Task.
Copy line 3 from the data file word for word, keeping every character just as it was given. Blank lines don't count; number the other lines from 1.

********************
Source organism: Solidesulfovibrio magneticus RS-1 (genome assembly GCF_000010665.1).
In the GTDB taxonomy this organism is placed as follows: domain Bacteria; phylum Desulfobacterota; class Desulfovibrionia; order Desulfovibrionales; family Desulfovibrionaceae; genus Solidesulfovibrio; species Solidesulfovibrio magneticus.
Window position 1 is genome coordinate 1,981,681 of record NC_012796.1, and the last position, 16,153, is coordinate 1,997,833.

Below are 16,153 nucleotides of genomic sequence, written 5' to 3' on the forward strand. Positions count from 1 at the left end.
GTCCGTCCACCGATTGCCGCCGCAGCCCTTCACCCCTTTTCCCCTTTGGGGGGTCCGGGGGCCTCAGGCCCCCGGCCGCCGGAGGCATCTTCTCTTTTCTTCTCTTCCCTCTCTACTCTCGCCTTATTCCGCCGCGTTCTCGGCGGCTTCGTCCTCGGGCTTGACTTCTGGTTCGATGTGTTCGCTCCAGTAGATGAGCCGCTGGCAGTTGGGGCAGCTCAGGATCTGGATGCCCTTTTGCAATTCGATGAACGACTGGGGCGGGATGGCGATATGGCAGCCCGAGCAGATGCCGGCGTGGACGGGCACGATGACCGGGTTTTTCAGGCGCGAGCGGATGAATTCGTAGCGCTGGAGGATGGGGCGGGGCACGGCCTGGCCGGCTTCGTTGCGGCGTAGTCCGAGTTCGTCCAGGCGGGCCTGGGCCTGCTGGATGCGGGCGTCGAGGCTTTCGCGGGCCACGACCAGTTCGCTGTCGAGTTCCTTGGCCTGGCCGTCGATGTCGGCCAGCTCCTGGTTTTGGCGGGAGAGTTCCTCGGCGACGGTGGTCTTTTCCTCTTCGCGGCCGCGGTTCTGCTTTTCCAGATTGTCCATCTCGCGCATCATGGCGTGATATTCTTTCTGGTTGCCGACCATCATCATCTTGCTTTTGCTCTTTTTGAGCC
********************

Window position 1 is genome coordinate 1,981,681 of record NC_012796.1, and the last position, 16,153, is coordinate 1,997,833.